Zimbabwe's black empowerment policy that aims to transfer majority shares from foreign-owned firms to locals is confusing potential investors and makes it hard to compete for foreign investment, President Robert Mugabe said on Tuesday.
The southern African nation passed an Indigenisation and Economic Empowerment Act in 2008, which forces foreign companies, including mines and banks, to transfer at least 51 per cent shares to black Zimbabweans.
But implementing the law has been steeped in controversy, with Mugabe's ministers often issuing conflicting statements on its implementation, further spooking foreign investors.
For example, the finance minister said on April 2 foreign banks in Zimbabwe had submitted credible plans to comply with the empowerment law, conflicting the youth and empowerment minister who had said banks had not complied.
"This has caused confusion among Zimbabweans, the business community, current and potential investors, thereby undermining market confidence," Mugabe said in a signed statement dated April 11.
Foreign investors point to the empowerment policy as the biggest impediment to investing in a country that holds the second largest deposits of platinum after South Africa.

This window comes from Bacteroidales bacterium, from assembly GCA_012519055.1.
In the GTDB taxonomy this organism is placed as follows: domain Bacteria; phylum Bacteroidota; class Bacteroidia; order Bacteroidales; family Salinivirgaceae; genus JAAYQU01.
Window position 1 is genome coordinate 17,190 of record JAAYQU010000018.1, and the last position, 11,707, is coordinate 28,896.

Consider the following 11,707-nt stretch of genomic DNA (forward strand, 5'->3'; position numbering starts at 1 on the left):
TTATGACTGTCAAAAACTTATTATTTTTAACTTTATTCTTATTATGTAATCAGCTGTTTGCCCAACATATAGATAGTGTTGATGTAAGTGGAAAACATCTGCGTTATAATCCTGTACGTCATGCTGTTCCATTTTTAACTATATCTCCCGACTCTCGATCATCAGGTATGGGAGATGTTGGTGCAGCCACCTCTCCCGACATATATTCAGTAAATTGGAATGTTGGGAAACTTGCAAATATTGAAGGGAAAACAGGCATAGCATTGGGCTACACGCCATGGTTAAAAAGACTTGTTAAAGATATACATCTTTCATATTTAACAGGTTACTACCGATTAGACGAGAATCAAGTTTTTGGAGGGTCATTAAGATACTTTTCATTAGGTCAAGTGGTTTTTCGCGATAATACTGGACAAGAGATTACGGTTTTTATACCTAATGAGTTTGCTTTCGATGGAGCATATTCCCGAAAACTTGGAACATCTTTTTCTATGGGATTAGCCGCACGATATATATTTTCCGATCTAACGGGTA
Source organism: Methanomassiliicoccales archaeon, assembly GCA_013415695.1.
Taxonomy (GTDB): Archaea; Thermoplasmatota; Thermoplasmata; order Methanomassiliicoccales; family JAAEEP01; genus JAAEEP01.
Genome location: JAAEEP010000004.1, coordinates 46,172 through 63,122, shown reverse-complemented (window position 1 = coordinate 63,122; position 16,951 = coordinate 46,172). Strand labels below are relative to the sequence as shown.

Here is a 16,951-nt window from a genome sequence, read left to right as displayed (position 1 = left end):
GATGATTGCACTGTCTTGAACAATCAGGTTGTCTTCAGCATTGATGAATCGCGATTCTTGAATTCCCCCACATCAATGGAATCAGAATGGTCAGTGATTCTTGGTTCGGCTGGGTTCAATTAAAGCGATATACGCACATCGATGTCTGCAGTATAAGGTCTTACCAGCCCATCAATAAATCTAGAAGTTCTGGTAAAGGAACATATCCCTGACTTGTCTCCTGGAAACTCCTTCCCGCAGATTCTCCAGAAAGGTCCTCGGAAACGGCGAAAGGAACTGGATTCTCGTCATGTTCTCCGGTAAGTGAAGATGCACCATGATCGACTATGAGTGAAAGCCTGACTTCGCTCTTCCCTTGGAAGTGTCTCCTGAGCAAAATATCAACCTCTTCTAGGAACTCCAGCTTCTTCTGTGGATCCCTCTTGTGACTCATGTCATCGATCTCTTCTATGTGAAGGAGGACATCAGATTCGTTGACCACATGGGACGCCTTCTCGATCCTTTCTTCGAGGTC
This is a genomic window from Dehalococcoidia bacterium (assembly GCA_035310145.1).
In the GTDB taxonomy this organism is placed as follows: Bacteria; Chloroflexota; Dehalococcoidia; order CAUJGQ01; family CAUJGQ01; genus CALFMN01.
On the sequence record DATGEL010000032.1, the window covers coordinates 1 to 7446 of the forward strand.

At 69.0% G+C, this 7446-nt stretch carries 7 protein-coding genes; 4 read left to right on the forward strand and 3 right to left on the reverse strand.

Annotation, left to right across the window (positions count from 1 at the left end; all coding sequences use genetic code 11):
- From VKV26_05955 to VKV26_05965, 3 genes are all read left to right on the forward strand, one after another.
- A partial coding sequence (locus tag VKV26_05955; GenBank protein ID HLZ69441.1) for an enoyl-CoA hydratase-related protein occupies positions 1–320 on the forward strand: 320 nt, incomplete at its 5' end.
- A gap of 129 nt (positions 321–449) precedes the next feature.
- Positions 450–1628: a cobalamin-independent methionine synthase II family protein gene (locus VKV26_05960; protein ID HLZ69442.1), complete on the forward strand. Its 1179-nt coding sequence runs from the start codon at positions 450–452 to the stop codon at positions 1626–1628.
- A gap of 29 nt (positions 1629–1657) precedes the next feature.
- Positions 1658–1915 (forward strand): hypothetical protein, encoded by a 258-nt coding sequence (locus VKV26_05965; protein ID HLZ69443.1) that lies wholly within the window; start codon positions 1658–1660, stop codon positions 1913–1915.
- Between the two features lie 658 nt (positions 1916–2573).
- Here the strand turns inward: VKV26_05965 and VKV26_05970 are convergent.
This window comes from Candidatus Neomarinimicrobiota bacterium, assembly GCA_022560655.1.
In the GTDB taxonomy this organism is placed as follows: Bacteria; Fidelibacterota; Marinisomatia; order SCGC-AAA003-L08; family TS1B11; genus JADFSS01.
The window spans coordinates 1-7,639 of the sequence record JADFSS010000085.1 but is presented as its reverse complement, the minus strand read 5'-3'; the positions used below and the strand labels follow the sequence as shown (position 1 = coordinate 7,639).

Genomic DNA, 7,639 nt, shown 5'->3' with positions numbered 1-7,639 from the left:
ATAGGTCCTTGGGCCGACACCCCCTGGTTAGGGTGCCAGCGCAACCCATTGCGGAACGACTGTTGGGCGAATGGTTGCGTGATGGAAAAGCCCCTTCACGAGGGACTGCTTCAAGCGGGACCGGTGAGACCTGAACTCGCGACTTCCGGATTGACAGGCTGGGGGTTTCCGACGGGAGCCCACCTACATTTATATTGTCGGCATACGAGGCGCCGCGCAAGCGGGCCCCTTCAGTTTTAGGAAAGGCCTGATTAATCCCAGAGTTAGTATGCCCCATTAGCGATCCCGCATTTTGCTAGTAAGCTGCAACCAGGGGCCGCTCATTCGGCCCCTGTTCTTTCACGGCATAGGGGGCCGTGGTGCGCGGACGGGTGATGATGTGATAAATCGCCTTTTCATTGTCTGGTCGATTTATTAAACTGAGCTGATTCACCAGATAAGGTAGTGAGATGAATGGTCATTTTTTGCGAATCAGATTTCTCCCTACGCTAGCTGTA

Calling his statement a policy position, Mugabe repeated that the government would not negotiate on its stance to own 51 per cent in mining operations.
Existing mines could, however, comply with the policy by ensuring that 75 per cent of the value they generated from local minerals would be retained in Zimbabwe. He did not explain.
This would apply to the world's top two platinum producers, Anglo American Platinum and Impala Platinum, as well as Aquarius Platinum, which mine in Zimbabwe.
To maintain stability and confidence, banks will continue to be regulated by the central bank, which has previously called for caution in implementing the empowerment drive, Mugabe said.
He said the black empowerment law should be amended or changed if it did "not sufficiently conform" with his directive.